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Federal Budget Deficit and Federal Debt


Budget deficit means a financial condition where the spending is above the earnings or revenue. The term is used in the context of the government and is measured generally over the period of one year. Budget deficit implies the difference between the government’s income and expenditure. Expenditure roughly includes everything the government buys and pays for like salaries, social security, health benefits etc.
It also includes the interest payments to the sources government borrowed from to cover the deficit. The federal deficit seems to have started stabilizing since the budget deficit started declining after the recession.

In 2012, the Federal Budget Deficit stood at $779 billion, then dropped to $600 billion in 2013 which further reduced to $413 billion in 2014. There has been a sharp decline in the budget deficit based on strong economic performance over these years. In the year 2014, the budget deficit has touched a 6 years low after 2008. However, government agencies do not expect the deficit to reduce further and it is expected to continue at the current levels. An improving economy coupled with spending cuts has proved effective at reducing the budget deficit over these years. A reduction in deficit also means the return to fiscal normalcy.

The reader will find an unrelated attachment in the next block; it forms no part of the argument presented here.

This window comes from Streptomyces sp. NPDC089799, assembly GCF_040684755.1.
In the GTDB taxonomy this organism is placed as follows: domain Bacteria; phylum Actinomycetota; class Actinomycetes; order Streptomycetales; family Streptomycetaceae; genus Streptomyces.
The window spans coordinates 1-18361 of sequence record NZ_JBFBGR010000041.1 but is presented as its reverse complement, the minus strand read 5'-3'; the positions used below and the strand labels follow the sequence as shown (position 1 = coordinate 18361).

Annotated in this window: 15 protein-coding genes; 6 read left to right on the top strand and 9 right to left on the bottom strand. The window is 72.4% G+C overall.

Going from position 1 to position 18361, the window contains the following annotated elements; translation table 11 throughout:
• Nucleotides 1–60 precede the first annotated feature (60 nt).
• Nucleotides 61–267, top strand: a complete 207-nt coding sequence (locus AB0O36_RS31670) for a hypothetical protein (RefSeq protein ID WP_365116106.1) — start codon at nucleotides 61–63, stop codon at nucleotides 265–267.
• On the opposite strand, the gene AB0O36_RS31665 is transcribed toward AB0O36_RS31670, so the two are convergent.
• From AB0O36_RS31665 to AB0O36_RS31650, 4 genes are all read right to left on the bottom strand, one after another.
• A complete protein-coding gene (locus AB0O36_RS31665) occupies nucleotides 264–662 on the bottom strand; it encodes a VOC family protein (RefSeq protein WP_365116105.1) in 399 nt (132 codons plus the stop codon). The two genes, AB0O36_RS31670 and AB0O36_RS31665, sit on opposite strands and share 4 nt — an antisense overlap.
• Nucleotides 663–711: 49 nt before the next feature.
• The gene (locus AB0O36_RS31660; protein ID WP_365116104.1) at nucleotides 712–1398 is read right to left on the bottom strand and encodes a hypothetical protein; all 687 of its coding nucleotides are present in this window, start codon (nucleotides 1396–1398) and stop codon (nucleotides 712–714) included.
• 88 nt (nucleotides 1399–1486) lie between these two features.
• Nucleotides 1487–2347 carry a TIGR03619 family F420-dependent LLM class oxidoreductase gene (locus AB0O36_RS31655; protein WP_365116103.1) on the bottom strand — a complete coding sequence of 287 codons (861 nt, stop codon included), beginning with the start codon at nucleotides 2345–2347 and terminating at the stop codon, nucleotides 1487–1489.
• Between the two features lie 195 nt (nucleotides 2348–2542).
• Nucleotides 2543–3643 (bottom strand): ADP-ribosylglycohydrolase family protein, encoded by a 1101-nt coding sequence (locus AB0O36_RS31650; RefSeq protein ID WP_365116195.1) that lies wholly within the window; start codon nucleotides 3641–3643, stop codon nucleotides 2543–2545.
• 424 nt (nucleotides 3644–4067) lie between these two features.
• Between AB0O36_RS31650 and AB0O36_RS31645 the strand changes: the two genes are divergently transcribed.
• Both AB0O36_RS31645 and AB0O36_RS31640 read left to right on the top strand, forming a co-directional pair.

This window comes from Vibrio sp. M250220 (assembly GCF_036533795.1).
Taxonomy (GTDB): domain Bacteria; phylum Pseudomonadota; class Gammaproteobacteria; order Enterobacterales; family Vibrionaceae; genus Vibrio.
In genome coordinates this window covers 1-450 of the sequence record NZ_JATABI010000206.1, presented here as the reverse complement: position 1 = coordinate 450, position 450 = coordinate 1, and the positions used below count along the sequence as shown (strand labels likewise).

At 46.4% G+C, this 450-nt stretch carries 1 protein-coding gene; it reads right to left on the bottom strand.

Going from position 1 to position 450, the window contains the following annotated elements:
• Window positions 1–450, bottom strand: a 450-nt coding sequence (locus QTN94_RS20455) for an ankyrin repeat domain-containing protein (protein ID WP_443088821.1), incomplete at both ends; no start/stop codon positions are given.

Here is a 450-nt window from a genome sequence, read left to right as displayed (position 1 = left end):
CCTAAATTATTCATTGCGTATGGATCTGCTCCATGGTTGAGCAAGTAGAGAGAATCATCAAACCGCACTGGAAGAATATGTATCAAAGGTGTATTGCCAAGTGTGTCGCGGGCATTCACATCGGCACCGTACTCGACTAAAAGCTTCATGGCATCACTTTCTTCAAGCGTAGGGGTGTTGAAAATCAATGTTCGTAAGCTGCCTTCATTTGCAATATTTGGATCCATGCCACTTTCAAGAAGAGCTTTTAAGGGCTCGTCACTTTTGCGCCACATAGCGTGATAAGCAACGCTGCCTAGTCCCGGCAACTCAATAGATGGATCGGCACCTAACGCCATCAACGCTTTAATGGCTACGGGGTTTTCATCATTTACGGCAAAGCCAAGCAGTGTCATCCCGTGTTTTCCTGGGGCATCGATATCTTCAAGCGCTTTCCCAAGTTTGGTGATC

As the economy went into a recession at the end of 2007, deficit levels went very high which again started declining 2010 onwards as economic recovery started. An important factor behind this reduction in deficit is the sequester program which resulted as a compromise between Obama and the Republicans. The ‘sequester’ applied some tight spending limits in key areas that worked to effectively reduce the deficit. (U.S. Budget Deficit Widens, Ending Run of Shrinkage. In WSJ.) Budget deficits have declined but that does not mean the government has won the spending battle altogether. How much to collect and how much to spend remains a difficult question for the Federal government. Still, it has been the case of fastest deficit reduction since the Second World War.

Government Debt:

The deficits from year to year add up to become the government’s debt. For example a $4 billion deficit for ten years becomes $40 billion government debt. In 2014, the Federal debt stood at $17.6 trillion of which 5 trillions were held by the government agencies including social security administration.